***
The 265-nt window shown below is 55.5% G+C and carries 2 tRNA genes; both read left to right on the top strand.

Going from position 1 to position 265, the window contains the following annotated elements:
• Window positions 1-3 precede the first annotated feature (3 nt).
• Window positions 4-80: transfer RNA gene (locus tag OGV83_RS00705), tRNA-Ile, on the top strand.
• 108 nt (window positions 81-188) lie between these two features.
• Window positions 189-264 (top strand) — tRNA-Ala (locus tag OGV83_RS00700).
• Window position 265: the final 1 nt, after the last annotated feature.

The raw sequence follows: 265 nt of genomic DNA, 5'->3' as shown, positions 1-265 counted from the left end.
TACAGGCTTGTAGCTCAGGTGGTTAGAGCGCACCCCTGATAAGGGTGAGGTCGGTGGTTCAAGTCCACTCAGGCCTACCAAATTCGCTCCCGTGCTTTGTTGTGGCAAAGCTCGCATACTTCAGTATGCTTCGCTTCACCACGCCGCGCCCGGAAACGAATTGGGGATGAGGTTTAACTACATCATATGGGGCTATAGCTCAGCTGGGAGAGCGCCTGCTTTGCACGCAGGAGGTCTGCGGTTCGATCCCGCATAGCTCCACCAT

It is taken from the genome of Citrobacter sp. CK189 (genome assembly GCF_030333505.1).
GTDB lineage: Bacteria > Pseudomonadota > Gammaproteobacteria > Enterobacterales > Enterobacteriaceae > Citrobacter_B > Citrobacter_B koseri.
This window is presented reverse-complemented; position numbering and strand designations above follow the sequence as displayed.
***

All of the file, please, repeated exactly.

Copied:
The 265-nt window shown below is 55.5% G+C and carries 2 tRNA genes; both read left to right on the top strand.

Going from position 1 to position 265, the window contains the following annotated elements:
• Window positions 1-3 precede the first annotated feature (3 nt).
• Window positions 4-80: transfer RNA gene (locus tag OGV83_RS00705), tRNA-Ile, on the top strand.
• 108 nt (window positions 81-188) lie between these two features.
• Window positions 189-264 (top strand) — tRNA-Ala (locus tag OGV83_RS00700).
• Window position 265: the final 1 nt, after the last annotated feature.

The raw sequence follows: 265 nt of genomic DNA, 5'->3' as shown, positions 1-265 counted from the left end.
TACAGGCTTGTAGCTCAGGTGGTTAGAGCGCACCCCTGATAAGGGTGAGGTCGGTGGTTCAAGTCCACTCAGGCCTACCAAATTCGCTCCCGTGCTTTGTTGTGGCAAAGCTCGCATACTTCAGTATGCTTCGCTTCACCACGCCGCGCCCGGAAACGAATTGGGGATGAGGTTTAACTACATCATATGGGGCTATAGCTCAGCTGGGAGAGCGCCTGCTTTGCACGCAGGAGGTCTGCGGTTCGATCCCGCATAGCTCCACCAT

It is taken from the genome of Citrobacter sp. CK189 (genome assembly GCF_030333505.1).
GTDB lineage: Bacteria > Pseudomonadota > Gammaproteobacteria > Enterobacterales > Enterobacteriaceae > Citrobacter_B > Citrobacter_B koseri.
This window is presented reverse-complemented; position numbering and strand designations above follow the sequence as displayed.